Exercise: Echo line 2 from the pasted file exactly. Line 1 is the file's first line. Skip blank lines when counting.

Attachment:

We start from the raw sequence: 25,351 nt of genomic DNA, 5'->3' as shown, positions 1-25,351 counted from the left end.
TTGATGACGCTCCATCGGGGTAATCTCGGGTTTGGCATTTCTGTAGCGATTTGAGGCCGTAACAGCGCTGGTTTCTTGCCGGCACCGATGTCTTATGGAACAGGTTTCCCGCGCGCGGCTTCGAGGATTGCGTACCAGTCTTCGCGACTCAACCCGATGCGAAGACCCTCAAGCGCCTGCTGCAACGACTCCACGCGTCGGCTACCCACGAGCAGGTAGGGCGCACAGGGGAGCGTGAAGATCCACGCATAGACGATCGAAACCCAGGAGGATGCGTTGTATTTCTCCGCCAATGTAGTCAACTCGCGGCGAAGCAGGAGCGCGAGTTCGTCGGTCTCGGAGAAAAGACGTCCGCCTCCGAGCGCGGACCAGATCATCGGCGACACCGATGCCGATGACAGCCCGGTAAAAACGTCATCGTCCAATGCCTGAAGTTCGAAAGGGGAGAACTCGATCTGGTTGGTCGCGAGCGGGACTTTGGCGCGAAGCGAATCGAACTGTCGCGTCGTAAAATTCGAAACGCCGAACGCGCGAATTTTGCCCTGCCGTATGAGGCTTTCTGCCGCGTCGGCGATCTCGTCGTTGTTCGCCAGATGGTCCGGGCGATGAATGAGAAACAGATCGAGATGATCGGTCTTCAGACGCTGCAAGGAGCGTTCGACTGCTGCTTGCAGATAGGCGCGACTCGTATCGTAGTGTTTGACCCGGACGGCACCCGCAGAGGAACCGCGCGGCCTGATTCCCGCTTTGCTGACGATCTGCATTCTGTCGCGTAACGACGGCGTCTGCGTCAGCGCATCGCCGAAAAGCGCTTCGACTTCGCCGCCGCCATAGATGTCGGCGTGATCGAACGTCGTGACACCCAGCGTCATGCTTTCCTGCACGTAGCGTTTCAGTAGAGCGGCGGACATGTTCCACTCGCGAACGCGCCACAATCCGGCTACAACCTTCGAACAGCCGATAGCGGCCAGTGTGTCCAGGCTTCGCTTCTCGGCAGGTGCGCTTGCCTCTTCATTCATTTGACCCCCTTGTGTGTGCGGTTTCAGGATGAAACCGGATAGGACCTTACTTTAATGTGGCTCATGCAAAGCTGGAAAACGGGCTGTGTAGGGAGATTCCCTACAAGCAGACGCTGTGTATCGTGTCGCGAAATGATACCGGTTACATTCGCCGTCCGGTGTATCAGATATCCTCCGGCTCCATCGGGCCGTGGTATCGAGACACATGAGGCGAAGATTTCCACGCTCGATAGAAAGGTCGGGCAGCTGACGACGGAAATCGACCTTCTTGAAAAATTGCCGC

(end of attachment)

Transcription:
TTGATGACGCTCCATCGGGGTAATCTCGGGTTTGGCATTTCTGTAGCGATTTGAGGCCGTAACAGCGCTGGTTTCTTGCCGGCACCGATGTCTTATGGAACAGGTTTCCCGCGCGCGGCTTCGAGGATTGCGTACCAGTCTTCGCGACTCAACCCGATGCGAAGACCCTCAAGCGCCTGCTGCAACGACTCCACGCGTCGGCTACCCACGAGCAGGTAGGGCGCACAGGGGAGCGTGAAGATCCACGCATAGACGATCGAAACCCAGGAGGATGCGTTGTATTTCTCCGCCAATGTAGTCAACTCGCGGCGAAGCAGGAGCGCGAGTTCGTCGGTCTCGGAGAAAAGACGTCCGCCTCCGAGCGCGGACCAGATCATCGGCGACACCGATGCCGATGACAGCCCGGTAAAAACGTCATCGTCCAATGCCTGAAGTTCGAAAGGGGAGAACTCGATCTGGTTGGTCGCGAGCGGGACTTTGGCGCGAAGCGAATCGAACTGTCGCGTCGTAAAATTCGAAACGCCGAACGCGCGAATTTTGCCCTGCCGTATGAGGCTTTCTGCCGCGTCGGCGATCTCGTCGTTGTTCGCCAGATGGTCCGGGCGATGAATGAGAAACAGATCGAGATGATCGGTCTTCAGACGCTGCAAGGAGCGTTCGACTGCTGCTTGCAGATAGGCGCGACTCGTATCGTAGTGTTTGACCCGGACGGCACCCGCAGAGGAACCGCGCGGCCTGATTCCCGCTTTGCTGACGATCTGCATTCTGTCGCGTAACGACGGCGTCTGCGTCAGCGCATCGCCGAAAAGCGCTTCGACTTCGCCGCCGCCATAGATGTCGGCGTGATCGAACGTCGTGACACCCAGCGTCATGCTTTCCTGCACGTAGCGTTTCAGTAGAGCGGCGGACATGTTCCACTCGCGAACGCGCCACAATCCGGCTACAACCTTCGAACAGCCGATAGCGGCCAGTGTGTCCAGGCTTCGCTTCTCGGCAGGTGCGCTTGCCTCTTCATTCATTTGACCCCCTTGTGTGTGCGGTTTCAGGATGAAACCGGATAGGACCTTACTTTAATGTGGCTCATGCAAAGCTGGAAAACGGGCTGTGTAGGGAGATTCCCTACAAGCAGACGCTGTGTATCGTGTCGCGAAATGATACCGGTTACATTCGCCGTCCGGTGTATCAGATATCCTCCGGCTCCATCGGGCCGTGGTATCGAGACACATGAGGCGAAGATTTCCACGCTCGATAGAAAGGTCGGGCAGCTGACGACGGAAATCGACCTTCTTGAAAAATTGCCGC